Jeffrey A. Lowell, MD, FACS
Jeffrey A. Lowell, MD, FACS, professor of surgery and of pediatrics, is being recognized for his major contributions to emergency response efforts for the St. Louis region and the nation.
Lowell has played a critical role in emergency preparedness efforts in the St. Louis region. He has served in the mayor’s office as regional medical incident director for many years and was recognized by the U.S. Department of Justice for his work. Among his lasting contributions to the metro area is his role in establishing the St. Louis Area Regional Response System (STARRS), which coordinates mass casualty strategic planning, system development and response efforts in the bi-state area and is a model for other municipalities. As part of that effort, Lowell forged a mutual aid agreement among 30 local hospitals.
On a national level, Lowell served as senior advisor to the Secretary for Medical Affairs in the U.S. Department of Homeland Security in 2004 and 2005, where he was instrumental in developing an environmental pathogen detection program and biomedical threat response measures.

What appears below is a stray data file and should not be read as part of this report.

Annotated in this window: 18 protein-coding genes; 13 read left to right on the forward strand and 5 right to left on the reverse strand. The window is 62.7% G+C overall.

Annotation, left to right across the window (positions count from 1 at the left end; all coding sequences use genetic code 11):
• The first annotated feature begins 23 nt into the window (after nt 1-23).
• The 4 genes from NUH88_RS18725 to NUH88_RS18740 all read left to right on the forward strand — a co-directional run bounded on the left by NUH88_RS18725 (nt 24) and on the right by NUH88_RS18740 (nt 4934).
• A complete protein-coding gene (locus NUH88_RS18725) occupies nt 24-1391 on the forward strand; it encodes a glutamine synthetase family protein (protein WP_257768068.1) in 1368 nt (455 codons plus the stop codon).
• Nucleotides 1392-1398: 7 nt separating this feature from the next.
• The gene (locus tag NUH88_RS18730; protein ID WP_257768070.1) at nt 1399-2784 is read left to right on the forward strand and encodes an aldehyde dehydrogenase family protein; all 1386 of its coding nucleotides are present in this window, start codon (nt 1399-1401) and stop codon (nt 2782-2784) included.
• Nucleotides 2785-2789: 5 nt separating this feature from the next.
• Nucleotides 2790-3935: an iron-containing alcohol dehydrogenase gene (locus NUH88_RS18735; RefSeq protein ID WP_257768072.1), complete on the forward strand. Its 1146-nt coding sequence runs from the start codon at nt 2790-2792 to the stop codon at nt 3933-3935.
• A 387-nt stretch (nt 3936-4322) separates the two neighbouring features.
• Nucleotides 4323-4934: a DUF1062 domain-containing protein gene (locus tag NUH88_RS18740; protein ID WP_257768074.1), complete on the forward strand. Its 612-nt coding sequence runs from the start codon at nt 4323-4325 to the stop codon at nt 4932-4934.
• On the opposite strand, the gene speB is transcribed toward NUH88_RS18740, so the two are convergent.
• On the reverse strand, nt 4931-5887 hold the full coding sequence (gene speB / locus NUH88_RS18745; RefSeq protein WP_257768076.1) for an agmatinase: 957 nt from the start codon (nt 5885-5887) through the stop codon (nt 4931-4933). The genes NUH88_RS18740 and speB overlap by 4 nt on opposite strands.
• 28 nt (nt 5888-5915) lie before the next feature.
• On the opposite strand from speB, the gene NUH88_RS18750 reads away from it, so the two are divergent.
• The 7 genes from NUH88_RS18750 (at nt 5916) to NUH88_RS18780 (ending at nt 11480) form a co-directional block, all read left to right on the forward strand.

In 2006, Lowell joined the U.S. Public Health Service and has served as a U.S. Navy reservist since 2009. In 2011, he was deployed for six months as a trauma surgeon at Landstuhl Regional Medical Center in Germany, where he managed casualties from operations Iraqi Freedom, Enduring Freedom and New Dawn.
Lowell is also highly regarded by his peers and trainees as a gifted and committed transplant surgeon. He has served since 2002 as chief of the abdominal organ transplant program at St. Louis Children’s Hospital and associate director of the Department of Surgery’s transplant program, contributing to that program’s growth into one of the nation’s top 10.
Lowell earned his bachelor’s degree from Oberlin College in 1981 and his medical degree from Yale University in 1985. He completed postgraduate training at Deaconess Medical Center at Harvard University and at the University of Nebraska. He joined the Washington University faculty in 1994.